Buying a home in a seller’s market? Don’t make these costly mistakes!
Home buying is an emotional process; especially when it’s a seller’s market. The real estate market fluctuates, making it difficult for buyers to navigate the offer process. In a seller’s market, time is not on your side, as other buyers may be lining up their best offer on the home that you are considering. Avoiding these mistakes can help you get the home that you want and beat competing offers.
Lowballing involves submitting an offer to the seller that is tens of thousands of dollars below market value. Buyers do this when they want the seller to come down on the sales price, but don’t want to pay anywhere near the list price.
Some sellers understand this process and will respond with a counter offer. In a sellers’ market, lowballing will most likely result in a flat out rejected offer, making way for other buyers to begin negotiations and secure a contract on the home.
If you’ve chosen a home that meets your “dream checklist,” don’t waste time with lowball offers. Offer fair market value or more if the home is in a competitive price range before another buyer gets their contract accepted.
Once you’ve located the type of home you want, don’t set your offering price on a comparison to houses that you’ve seen in neighboring towns or communities. For example, if you looked at a home with much more square footage and a larger yard at a lower asking price, but it’s not located in an award-winning school district, you can’t expect the seller of a home in the most desired school district to understand your offer. When comparing homes, ask your Realtor to pull up homes that are in the same neighborhood as the home that you are making an offer on.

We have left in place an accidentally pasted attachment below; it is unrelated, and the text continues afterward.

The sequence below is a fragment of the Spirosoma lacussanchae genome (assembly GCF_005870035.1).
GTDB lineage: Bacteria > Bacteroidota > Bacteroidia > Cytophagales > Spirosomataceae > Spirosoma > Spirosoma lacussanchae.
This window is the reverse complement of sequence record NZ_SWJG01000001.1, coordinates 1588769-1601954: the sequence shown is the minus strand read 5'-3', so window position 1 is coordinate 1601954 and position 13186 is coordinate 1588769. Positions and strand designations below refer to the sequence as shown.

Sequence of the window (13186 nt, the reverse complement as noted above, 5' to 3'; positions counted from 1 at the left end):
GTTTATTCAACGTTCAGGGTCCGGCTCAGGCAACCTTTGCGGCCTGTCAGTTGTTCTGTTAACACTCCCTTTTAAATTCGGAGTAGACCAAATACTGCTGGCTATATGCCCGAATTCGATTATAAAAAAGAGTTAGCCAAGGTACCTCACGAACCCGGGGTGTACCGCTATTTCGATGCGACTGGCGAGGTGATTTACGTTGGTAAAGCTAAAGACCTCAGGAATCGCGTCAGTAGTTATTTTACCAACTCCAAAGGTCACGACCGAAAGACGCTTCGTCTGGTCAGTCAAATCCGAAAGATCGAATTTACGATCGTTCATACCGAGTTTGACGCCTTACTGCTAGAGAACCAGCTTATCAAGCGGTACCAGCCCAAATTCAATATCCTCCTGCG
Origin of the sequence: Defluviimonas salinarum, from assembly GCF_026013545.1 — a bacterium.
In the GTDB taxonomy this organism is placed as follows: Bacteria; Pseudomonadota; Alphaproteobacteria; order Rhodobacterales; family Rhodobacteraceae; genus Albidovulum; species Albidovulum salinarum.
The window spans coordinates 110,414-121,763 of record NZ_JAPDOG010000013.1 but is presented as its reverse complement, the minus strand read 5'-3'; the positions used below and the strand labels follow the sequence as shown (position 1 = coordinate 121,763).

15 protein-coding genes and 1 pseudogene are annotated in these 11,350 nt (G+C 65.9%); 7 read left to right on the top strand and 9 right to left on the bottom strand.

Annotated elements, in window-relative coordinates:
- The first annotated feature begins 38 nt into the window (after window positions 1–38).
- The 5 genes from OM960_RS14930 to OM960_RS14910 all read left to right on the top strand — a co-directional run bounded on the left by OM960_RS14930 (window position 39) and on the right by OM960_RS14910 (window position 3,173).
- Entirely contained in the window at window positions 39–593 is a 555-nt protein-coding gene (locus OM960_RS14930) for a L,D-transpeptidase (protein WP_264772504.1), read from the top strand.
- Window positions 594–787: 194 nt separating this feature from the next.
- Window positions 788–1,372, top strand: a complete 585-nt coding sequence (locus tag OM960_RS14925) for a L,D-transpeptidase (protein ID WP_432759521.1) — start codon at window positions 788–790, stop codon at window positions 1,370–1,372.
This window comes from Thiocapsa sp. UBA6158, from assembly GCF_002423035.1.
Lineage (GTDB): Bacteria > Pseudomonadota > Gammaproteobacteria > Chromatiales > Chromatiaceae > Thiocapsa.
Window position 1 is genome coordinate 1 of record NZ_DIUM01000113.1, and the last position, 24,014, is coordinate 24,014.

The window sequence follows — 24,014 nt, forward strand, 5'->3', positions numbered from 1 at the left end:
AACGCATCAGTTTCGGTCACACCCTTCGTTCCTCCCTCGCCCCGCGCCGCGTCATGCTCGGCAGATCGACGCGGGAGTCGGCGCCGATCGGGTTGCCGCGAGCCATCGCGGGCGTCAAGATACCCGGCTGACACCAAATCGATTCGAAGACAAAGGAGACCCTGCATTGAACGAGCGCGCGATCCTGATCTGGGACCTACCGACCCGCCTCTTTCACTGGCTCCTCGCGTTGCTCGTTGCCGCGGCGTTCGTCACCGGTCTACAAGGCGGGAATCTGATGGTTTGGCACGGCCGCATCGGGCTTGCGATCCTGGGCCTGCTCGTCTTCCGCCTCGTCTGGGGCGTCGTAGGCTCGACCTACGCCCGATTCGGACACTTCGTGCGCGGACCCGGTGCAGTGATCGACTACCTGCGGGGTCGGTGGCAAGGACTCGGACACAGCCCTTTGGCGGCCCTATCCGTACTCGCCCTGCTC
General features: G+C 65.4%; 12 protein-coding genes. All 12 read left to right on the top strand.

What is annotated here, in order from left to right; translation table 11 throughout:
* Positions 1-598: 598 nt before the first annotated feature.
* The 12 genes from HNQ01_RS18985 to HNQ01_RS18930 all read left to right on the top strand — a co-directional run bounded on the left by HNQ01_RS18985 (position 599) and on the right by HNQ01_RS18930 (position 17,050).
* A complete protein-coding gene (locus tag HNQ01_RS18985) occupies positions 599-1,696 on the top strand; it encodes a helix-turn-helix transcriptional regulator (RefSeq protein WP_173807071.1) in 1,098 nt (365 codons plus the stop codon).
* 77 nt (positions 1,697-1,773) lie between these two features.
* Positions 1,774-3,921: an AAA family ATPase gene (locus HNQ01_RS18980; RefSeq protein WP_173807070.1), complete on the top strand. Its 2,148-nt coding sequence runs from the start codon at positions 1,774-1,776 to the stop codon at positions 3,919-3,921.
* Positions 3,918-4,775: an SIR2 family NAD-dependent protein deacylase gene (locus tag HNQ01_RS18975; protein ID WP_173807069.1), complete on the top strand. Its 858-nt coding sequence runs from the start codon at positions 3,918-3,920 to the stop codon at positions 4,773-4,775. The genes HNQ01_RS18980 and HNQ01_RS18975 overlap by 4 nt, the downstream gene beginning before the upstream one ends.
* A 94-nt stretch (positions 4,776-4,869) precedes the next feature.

Verbal agreements don’t fly in a seller’s market. If you don’t have a prequalification letter from a reputable mortgage lender, the seller has no way of knowing if you can truly buy their home. If an offer comes in alongside yours and the buyer has a solid pre-qualification letter from a well-known mortgage company, your offer will be pushed aside.
Read the MLS listing carefully. Ask your Realtor if there are any notes in their copy that refer to the seller’s preferences for a closing or inspection items. If they need to move by a certain date and you’ve given it to them, they’re likely to choose your offer over the others. If the listing shows that all appliances will convey in “As Is” condition, ask your Realtor to include those terms in your contract so that a counter offer isn’t necessary.
As a buyer in a seller’s market, it often feels like the sellers get everything they want. While the home buying process can feel out of control, keep the bigger picture in mind. If the home is in the right location, has the most important features, and is offered in your price range, the most important factor is that you win an accepted contract without a bidding war or paying too much over market value.
Implementing these home buying tips in a seller’s market will help you beat competing offers and win the seller’s approval. Time is of the essence in all real estate contracts and negotiations.